What is needed is a way to securely mount a vast array of lights to the rifle that does not change its overall physical layout so that it does not require modifications to existing equipment such as locking racks.

Enter the Mossie Midnight Mount made by Battle Comp Enterprises.

The Mossie mount was the brain child of a southern California police officer who wanted to add a light to his patrol rifle. Many agencies do not allow officers to modify their issued rifles and others do not have the funding to replace the hand guards with rails to allow the attachment of a light or other equipment. The Mossie mount addresses this by simply attaching to the face of the front sight base on any AR15 type rifle. The base rifle is left unaltered.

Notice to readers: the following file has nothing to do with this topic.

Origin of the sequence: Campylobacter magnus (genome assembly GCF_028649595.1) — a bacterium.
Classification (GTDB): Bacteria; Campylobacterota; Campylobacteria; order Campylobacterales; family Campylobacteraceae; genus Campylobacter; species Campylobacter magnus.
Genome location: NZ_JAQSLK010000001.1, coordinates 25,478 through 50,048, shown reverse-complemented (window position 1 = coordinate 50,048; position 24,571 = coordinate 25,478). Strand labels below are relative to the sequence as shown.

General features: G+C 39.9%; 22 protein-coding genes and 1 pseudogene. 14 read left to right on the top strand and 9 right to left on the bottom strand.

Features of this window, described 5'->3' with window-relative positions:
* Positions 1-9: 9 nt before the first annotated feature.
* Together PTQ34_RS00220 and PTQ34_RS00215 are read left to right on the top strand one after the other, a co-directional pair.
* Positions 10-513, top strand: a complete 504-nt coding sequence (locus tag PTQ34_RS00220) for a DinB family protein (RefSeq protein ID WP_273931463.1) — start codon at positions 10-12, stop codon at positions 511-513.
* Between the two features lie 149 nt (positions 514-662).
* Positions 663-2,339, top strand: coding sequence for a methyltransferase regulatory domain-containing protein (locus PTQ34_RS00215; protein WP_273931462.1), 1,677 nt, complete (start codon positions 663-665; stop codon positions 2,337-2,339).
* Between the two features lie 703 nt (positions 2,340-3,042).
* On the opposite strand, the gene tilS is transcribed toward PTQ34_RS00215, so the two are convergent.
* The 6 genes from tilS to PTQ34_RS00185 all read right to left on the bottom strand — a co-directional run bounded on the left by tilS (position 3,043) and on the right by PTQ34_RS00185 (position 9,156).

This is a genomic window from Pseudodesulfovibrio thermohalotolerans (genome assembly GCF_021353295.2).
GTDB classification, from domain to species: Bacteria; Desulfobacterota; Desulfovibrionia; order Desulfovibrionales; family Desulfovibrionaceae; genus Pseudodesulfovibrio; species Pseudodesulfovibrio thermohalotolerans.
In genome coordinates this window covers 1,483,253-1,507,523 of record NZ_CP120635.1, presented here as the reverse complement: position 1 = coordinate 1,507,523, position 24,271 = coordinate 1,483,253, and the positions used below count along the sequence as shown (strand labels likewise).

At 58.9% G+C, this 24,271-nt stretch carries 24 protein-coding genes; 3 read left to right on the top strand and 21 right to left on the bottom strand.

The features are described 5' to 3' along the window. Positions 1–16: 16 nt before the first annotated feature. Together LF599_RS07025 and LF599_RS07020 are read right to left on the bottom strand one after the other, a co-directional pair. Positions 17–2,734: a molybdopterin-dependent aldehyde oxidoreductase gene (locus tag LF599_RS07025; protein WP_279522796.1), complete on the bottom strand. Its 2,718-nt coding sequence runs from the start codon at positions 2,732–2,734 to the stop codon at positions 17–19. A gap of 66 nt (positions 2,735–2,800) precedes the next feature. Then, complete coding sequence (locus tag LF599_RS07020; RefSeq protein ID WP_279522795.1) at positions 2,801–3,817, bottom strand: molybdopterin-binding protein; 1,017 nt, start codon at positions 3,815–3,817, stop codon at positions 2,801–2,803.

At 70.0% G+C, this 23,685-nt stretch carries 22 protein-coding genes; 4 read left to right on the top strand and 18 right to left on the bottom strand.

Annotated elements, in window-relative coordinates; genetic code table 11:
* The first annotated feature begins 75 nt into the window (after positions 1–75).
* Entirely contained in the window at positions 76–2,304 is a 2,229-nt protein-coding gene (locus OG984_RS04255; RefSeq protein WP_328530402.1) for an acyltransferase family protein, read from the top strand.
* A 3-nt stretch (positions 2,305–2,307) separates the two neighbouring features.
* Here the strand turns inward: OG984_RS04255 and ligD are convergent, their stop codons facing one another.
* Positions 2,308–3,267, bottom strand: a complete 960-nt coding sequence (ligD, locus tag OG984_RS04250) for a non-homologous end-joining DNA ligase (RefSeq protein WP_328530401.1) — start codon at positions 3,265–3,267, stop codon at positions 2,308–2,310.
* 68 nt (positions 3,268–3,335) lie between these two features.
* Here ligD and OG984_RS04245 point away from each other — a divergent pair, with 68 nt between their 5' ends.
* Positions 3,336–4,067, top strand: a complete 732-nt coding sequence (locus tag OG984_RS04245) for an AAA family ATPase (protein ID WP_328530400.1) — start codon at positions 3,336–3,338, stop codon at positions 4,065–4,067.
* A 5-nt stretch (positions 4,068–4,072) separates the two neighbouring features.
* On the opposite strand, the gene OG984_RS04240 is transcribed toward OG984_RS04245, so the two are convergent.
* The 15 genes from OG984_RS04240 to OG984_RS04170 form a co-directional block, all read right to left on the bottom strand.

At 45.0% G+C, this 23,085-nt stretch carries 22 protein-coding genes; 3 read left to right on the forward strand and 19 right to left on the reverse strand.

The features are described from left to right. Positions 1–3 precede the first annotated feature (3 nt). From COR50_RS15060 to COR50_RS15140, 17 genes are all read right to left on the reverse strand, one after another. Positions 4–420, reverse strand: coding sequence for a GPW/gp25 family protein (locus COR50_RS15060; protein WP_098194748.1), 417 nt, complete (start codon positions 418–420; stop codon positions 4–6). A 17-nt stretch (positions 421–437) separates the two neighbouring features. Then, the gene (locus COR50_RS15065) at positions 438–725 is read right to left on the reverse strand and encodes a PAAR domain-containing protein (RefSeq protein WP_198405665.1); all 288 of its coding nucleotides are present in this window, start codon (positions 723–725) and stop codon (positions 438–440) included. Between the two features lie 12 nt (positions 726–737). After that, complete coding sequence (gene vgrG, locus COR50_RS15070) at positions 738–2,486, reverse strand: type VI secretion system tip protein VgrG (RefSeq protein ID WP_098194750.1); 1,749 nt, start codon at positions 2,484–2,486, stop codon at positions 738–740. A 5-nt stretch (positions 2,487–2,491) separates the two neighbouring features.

The mount attaches with two 8/32 x 1/4 self-locking set screws, one on the top of the mount and the other on the bottom, that securely hold the mount to the front sight base. The mount uses a slot designed to work with all Universal locking bars. This is important as most pistol rails use a Universal slot vs. rifle rails that usually use the Picatinny rail design. The Mossie Mount allows you to use a light made for pistol use and install it with no modification. In fact you can take the light off of your handgun and attach it to the Mossie and back again if you needed to. 

I installed a Mossie Midnight Mount provided for review by Battle Comp Enterprises on an old standard AR15 carbine and an M16A1 upper receiver for testing. Installation was straightforward and I suggest you follow the directions that come with the mount. The only trouble I had was with the provided 5/64 Allen wrench when tightening the set screws. It was a bit short and was taking too much time, so I used a longer T-handled wrench to make the installation easier and faster.